UK to get new nuclear power stations
Wednesday, July 12, 2006
The United Kingdom. This decision follows months of public debate and controversy over the proposal. Many Britons have argued for greater use of renewable energy supplies, but the government has said that even with a big increase in investment, renewable sources will not meet all of the UK's additional energy demands. It is expected that 25 GW of additional generating capacity will be required over the next two decades, partly as compensation for old nuclear stations which will be closed down. This additional capacity must be met while reducing overall greenhouse gas emission as per the .has given permission for new to be built in the
The government also announced big increases in spending on renewable energy research and for the construction of onshore wind farms. It is claimed that 20% of energy will be produced from renewables by 2020, and if there are new breakthroughs in renewable energy science this figure may be increased further. Philip Wolfe of the Renewable Energy Association (REA) told the BBC "The government has seen the light on renewables. The energy review supports what we and many others have been consistently saying - that renewables, energy efficiency and decentralised systems are the strongest prospects for secure and sustainable energy supplies."
The new nuclear plants will cost 400-500 million UK pounds (700-900 million US dollars) and will generate 1.5 to 2 GW of power each. These will provide the baseline amount of additional power should there be a lack of success in new areas of renewable energy research. The private sector will initiate, fund, construct and operate the new nuclear plants and will cover the full cost of decommissioning and their full share of long-term waste management costs. The Government proposes to address potential barriers to new nuclear stations, but says it will not provide any taxpayer money for the nuclear industry - tax investment will only be put into renewable energy research. This approach is similar to the successful approach adopted in the USA. It contrasts with early UK nuclear power development, where individual power plants or small groups of plants were planned and built by separate publicly funded research and engineering groups, but there was poor planning of nationwide issues such as waste management. Critics argue that the government has only put the nuclear option on the table as it is privately run and does not require government investment, whereas increasing renewable energy production would cost taxpayer money.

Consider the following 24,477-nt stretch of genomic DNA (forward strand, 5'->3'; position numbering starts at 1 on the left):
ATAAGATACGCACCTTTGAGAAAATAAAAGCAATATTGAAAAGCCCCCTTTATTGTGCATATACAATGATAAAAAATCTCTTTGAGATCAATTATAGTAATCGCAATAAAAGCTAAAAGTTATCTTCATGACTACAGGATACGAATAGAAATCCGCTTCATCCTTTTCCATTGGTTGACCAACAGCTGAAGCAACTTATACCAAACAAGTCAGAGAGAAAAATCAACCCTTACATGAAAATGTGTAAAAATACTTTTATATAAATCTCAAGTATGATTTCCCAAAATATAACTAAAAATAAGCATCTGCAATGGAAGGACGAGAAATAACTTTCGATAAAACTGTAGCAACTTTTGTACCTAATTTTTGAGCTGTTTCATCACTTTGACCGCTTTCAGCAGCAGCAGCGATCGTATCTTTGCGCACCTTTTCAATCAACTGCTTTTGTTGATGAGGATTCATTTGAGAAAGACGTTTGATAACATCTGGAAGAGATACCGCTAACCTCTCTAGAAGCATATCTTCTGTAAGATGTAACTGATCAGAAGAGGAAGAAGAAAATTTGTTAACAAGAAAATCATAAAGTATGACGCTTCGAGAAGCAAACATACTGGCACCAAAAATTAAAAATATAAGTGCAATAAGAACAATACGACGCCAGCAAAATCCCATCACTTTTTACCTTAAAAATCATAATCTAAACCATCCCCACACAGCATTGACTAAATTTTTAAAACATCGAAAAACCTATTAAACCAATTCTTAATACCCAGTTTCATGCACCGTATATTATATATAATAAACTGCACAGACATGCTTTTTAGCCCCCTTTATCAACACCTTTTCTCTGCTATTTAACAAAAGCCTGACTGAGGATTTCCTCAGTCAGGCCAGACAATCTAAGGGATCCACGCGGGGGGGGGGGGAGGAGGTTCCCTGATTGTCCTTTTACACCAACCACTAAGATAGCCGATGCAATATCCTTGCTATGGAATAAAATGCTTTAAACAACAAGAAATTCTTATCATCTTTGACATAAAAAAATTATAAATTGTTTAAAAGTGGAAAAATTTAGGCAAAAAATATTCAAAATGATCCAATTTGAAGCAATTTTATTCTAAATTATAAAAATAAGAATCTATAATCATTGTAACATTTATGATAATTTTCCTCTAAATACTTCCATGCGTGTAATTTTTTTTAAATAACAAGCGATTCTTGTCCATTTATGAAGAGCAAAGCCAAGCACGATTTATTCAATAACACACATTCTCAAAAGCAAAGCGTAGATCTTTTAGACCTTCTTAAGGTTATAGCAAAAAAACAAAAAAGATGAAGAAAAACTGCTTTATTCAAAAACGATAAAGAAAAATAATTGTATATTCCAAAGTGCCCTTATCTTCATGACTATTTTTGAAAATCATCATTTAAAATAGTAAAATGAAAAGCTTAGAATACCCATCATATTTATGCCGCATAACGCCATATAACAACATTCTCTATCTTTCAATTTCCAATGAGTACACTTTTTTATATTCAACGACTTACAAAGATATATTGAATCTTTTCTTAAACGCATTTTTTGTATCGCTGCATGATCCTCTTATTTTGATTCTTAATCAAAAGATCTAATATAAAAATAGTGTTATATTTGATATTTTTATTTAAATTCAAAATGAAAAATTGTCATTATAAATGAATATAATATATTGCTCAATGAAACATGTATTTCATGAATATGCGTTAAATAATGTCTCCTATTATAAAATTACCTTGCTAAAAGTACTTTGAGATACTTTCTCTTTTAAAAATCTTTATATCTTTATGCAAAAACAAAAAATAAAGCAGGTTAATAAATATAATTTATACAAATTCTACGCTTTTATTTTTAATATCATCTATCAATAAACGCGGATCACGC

The review also discusses energy self-sufficiency, and points out that the increase in renewable energy to 20% of the total will improve the UK's self sufficiency. No mention is made of opening uranium mines in the(or reopening uranium mines) in order to make the UK self-sufficient in uranium, something which in 1980.
Some critics were disappointed that the review had little discussion of the reduction of emissions from transport, a sector which gives a larger contribution to the total UK emissions than electricity generation. This may relate to the high costs associated with significant reductions in emissions in the transport sector.
- "Britain could face electricity blackouts" — Wikinews, April 16, 2006
- "British government considering new nuclear power stations" — Wikinews, April 24, 2005
- "Government backs small and green" — , 12 July 2006
- "Nuclear power plants get go-ahead" — , 12 July 2006
- "Short cut to boost wind and nuclear power" — , 12 July 2006
- "UK nuclear power: The contenders" — , 10 July 2006
- "UK Energy Review Executive Summary" — , 12 July 2006
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